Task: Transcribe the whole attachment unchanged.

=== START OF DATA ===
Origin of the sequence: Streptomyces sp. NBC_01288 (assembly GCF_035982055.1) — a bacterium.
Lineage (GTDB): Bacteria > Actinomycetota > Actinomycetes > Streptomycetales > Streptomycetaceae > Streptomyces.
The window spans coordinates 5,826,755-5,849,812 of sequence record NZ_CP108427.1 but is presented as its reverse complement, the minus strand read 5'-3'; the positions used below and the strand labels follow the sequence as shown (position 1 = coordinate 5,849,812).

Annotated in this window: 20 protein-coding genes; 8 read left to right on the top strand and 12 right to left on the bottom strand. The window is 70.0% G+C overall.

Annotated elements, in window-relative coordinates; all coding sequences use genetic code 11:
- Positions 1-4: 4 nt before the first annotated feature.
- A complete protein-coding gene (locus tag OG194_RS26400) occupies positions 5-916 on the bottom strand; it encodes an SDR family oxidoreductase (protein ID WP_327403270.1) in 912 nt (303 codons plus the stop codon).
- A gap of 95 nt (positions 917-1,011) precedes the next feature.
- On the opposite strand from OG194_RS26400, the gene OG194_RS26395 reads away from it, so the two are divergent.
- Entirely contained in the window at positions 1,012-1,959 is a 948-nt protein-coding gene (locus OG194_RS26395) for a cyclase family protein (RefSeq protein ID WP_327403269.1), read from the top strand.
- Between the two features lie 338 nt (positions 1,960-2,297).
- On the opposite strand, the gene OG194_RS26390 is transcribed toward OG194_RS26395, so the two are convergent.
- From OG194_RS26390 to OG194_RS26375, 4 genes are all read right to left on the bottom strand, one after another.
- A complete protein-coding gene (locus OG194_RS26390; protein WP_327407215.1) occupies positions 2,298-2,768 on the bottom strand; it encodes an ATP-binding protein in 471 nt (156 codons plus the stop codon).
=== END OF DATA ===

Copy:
Origin of the sequence: Streptomyces sp. NBC_01288 (assembly GCF_035982055.1) — a bacterium.
Lineage (GTDB): Bacteria > Actinomycetota > Actinomycetes > Streptomycetales > Streptomycetaceae > Streptomyces.
The window spans coordinates 5,826,755-5,849,812 of sequence record NZ_CP108427.1 but is presented as its reverse complement, the minus strand read 5'-3'; the positions used below and the strand labels follow the sequence as shown (position 1 = coordinate 5,849,812).

Annotated in this window: 20 protein-coding genes; 8 read left to right on the top strand and 12 right to left on the bottom strand. The window is 70.0% G+C overall.

Annotated elements, in window-relative coordinates; all coding sequences use genetic code 11:
- Positions 1-4: 4 nt before the first annotated feature.
- A complete protein-coding gene (locus tag OG194_RS26400) occupies positions 5-916 on the bottom strand; it encodes an SDR family oxidoreductase (protein ID WP_327403270.1) in 912 nt (303 codons plus the stop codon).
- A gap of 95 nt (positions 917-1,011) precedes the next feature.
- On the opposite strand from OG194_RS26400, the gene OG194_RS26395 reads away from it, so the two are divergent.
- Entirely contained in the window at positions 1,012-1,959 is a 948-nt protein-coding gene (locus OG194_RS26395) for a cyclase family protein (RefSeq protein ID WP_327403269.1), read from the top strand.
- Between the two features lie 338 nt (positions 1,960-2,297).
- On the opposite strand, the gene OG194_RS26390 is transcribed toward OG194_RS26395, so the two are convergent.
- From OG194_RS26390 to OG194_RS26375, 4 genes are all read right to left on the bottom strand, one after another.
- A complete protein-coding gene (locus OG194_RS26390; protein WP_327407215.1) occupies positions 2,298-2,768 on the bottom strand; it encodes an ATP-binding protein in 471 nt (156 codons plus the stop codon).